Appeals Court Affirms Conviction of Ex-Rep. William Jefferson

The Fourth Circuit Court of Appeals has upheld 10 of the 11 counts of bribery, money laundering, wire fraud and RICO (organized crime) on which former LA Congressman William Jefferson. Jefferson was convicted. Jefferson is serving a 13 year sentence. The Court vacated a wire fraud count but that will not affect his sentence. The Court said Virginia was not the appropriate place for a count involving a phone call between Kentucky and Africa. More on today's decision here.

Here how the jury decided the 16 counts against him. The case began when: [More...]

The Aug. 3, 2005 raids of Jefferson's homes in New Orleans and Washington, D.C., in which the FBI found $90,000 in cash hidden in the freezer of his D.C. home, money the government said Jefferson was going to deliver as a bribe to Atiku Abubakar, then vice president of Nigeria, to gain his help with a telecommunications deal in Nigeria being pursued by Lori Mody, a Northern Virginia businesswoman.

The money was the lion's share of $100,000 in FBI cash that the congressman was videotaped receiving packed in a briefcase days earlier in a suburban Virginia parking lot from Mody, who, beginning in March of 2005, had become a cooperating witness for the FBI, secretly taping her conversations with Jefferson.

Jefferson got one year less that former Illinois Gov. Rod Blagojevich.

Jefferson, 65, was convicted of accepting hundreds of thousands of dollars in bribes and unlawfully seeking millions more, mainly by promoting business deals in Africa. Prosecutors claimed he was involved in 11 separate bribery schemes from August 2000 to August 2005 and that he and his family stood to gain more than half a billion dollars.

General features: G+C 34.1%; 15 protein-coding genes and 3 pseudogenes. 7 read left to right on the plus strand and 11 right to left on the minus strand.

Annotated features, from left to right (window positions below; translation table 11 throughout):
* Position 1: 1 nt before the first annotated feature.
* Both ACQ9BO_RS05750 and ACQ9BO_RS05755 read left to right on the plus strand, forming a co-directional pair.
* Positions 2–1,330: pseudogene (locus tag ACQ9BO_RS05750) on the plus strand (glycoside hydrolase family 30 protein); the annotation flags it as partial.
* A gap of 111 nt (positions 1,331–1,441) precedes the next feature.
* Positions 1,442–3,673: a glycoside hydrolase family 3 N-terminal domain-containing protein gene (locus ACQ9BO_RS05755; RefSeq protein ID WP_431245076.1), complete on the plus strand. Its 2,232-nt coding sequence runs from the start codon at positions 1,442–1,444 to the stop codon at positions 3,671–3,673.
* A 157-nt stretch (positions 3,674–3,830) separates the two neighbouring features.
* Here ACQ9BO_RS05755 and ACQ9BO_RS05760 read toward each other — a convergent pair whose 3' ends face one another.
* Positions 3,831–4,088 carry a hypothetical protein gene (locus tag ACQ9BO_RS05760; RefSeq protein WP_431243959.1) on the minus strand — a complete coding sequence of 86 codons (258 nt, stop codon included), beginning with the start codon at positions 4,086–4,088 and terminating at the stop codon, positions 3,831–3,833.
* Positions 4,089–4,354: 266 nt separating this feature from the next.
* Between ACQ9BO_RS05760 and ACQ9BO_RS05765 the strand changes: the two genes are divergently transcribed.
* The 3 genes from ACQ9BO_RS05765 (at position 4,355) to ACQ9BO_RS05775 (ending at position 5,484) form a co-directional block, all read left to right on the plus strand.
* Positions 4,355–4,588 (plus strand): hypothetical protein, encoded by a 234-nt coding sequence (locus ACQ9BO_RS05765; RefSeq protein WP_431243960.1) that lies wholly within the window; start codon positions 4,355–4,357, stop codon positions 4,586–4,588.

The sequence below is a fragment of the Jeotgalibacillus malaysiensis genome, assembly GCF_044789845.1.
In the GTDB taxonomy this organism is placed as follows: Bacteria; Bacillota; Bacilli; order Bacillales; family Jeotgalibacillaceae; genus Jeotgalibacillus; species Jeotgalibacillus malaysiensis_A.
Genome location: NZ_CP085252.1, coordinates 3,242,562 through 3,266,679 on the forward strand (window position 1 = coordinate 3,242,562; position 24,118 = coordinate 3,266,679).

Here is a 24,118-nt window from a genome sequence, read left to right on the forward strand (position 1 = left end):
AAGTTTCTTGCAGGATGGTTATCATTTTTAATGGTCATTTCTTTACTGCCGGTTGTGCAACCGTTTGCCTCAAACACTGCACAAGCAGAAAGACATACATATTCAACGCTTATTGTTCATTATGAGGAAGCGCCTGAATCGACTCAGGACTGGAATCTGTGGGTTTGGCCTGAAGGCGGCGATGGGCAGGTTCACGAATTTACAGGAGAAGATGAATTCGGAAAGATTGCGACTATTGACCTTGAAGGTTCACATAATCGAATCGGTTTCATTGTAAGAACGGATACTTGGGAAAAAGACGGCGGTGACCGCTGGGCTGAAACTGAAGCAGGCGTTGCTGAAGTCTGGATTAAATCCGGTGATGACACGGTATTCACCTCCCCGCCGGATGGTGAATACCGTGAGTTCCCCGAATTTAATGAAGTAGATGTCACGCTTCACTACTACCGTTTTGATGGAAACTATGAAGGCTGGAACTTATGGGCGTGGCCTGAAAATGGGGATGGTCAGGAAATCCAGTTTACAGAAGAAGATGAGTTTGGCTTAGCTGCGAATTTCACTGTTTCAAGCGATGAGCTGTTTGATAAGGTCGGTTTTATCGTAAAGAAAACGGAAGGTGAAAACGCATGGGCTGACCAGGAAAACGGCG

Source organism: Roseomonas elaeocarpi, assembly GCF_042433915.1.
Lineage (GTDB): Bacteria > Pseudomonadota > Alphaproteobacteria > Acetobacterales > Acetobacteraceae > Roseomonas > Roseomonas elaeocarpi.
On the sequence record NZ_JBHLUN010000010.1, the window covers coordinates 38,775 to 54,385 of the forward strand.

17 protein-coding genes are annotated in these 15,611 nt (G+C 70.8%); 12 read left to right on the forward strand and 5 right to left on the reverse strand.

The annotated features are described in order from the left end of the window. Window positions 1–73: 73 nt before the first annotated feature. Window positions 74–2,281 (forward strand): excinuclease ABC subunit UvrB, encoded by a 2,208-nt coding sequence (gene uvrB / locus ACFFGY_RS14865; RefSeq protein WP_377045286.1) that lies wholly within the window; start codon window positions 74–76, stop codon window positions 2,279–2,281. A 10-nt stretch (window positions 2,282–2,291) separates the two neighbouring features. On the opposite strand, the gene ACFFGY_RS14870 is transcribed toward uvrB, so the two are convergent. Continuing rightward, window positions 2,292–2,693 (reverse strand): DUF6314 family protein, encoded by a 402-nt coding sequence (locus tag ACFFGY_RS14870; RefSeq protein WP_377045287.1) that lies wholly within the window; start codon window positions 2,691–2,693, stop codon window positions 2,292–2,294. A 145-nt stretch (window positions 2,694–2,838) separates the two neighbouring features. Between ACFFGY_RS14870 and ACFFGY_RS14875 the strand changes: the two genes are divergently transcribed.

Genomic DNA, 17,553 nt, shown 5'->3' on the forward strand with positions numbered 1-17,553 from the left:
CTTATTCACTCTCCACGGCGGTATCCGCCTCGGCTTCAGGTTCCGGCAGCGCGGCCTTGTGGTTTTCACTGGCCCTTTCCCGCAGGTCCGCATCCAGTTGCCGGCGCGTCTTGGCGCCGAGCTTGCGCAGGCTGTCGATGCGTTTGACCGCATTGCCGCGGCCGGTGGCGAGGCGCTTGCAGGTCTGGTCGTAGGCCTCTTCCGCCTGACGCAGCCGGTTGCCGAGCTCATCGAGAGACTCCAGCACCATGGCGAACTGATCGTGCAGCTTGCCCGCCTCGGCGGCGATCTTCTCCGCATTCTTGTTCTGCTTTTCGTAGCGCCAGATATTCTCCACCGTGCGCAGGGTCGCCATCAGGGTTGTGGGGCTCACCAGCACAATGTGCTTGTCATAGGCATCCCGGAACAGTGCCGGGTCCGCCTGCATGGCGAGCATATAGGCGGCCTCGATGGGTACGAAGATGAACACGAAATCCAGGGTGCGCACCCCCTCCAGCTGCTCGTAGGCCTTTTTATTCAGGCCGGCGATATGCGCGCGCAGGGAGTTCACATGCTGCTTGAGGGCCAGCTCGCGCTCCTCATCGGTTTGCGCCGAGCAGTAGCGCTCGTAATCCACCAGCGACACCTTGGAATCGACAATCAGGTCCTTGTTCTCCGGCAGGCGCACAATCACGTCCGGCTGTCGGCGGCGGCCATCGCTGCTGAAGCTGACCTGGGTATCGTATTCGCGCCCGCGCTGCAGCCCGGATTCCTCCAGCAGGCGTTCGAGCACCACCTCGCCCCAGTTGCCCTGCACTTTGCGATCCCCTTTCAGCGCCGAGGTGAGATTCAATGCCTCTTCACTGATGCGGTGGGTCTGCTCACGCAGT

The appeals court didn't think much of Jefferson's argument on appeal:

The three judges on the 4th Circuit rejected the arguments by Jefferson's lawyers that the charges, most of which related to allegations of bribery, were improper because he was trying to influence foreign officials, which they contend is not part of his official duties, and because each payment or promised payment to him were for special acts, or that they constituted a quid pro quo.

"There was, in this case, an ongoing course of illicit and repugnant conduct by Jefferson -- conduct for which he was compensated considerably by those on whose behalf he was acting," the judges ruled. "An absurd result would occur if we were to deem Jefferson's illicit actions as outside the purview of the bribery statute simply because he was rewarded by periodic payments to his family's businesses."

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    Greed... (none / 0) (#1)
    by fishcamp on Mon Mar 26, 2012 at 06:19:02 PM EST